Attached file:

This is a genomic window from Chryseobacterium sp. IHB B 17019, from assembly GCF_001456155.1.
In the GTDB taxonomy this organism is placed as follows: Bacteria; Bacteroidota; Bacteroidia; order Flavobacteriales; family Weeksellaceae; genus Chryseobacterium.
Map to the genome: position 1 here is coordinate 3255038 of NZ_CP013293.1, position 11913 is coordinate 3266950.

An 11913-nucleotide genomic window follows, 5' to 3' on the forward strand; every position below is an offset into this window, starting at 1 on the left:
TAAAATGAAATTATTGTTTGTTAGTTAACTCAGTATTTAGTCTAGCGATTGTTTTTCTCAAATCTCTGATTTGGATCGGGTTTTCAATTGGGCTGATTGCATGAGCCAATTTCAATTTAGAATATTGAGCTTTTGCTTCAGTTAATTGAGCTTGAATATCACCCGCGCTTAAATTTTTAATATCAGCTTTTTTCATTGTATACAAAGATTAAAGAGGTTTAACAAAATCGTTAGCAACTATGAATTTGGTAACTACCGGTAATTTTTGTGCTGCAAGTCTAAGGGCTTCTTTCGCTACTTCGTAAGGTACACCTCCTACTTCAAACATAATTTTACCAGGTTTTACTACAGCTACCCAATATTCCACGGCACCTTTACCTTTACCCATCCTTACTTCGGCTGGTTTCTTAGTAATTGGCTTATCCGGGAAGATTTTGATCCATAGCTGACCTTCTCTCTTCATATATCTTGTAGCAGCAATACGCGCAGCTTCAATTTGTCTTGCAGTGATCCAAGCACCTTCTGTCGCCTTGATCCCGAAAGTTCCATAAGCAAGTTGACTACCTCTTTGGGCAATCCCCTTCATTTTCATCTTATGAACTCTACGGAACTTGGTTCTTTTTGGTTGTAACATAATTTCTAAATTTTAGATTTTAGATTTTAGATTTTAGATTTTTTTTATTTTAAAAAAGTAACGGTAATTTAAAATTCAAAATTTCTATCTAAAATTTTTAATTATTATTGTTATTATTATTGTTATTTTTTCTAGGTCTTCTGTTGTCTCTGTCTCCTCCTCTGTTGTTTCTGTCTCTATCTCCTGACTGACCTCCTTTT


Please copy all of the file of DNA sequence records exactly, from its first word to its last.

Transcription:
This is a genomic window from Chryseobacterium sp. IHB B 17019, from assembly GCF_001456155.1.
In the GTDB taxonomy this organism is placed as follows: Bacteria; Bacteroidota; Bacteroidia; order Flavobacteriales; family Weeksellaceae; genus Chryseobacterium.
Map to the genome: position 1 here is coordinate 3255038 of NZ_CP013293.1, position 11913 is coordinate 3266950.

An 11913-nucleotide genomic window follows, 5' to 3' on the forward strand; every position below is an offset into this window, starting at 1 on the left:
TAAAATGAAATTATTGTTTGTTAGTTAACTCAGTATTTAGTCTAGCGATTGTTTTTCTCAAATCTCTGATTTGGATCGGGTTTTCAATTGGGCTGATTGCATGAGCCAATTTCAATTTAGAATATTGAGCTTTTGCTTCAGTTAATTGAGCTTGAATATCACCCGCGCTTAAATTTTTAATATCAGCTTTTTTCATTGTATACAAAGATTAAAGAGGTTTAACAAAATCGTTAGCAACTATGAATTTGGTAACTACCGGTAATTTTTGTGCTGCAAGTCTAAGGGCTTCTTTCGCTACTTCGTAAGGTACACCTCCTACTTCAAACATAATTTTACCAGGTTTTACTACAGCTACCCAATATTCCACGGCACCTTTACCTTTACCCATCCTTACTTCGGCTGGTTTCTTAGTAATTGGCTTATCCGGGAAGATTTTGATCCATAGCTGACCTTCTCTCTTCATATATCTTGTAGCAGCAATACGCGCAGCTTCAATTTGTCTTGCAGTGATCCAAGCACCTTCTGTCGCCTTGATCCCGAAAGTTCCATAAGCAAGTTGACTACCTCTTTGGGCAATCCCCTTCATTTTCATCTTATGAACTCTACGGAACTTGGTTCTTTTTGGTTGTAACATAATTTCTAAATTTTAGATTTTAGATTTTAGATTTTAGATTTTTTTTATTTTAAAAAAGTAACGGTAATTTAAAATTCAAAATTTCTATCTAAAATTTTTAATTATTATTGTTATTATTATTGTTATTTTTTCTAGGTCTTCTGTTGTCTCTGTCTCCTCCTCTGTTGTTTCTGTCTCTATCTCCTGACTGACCTCCTTTT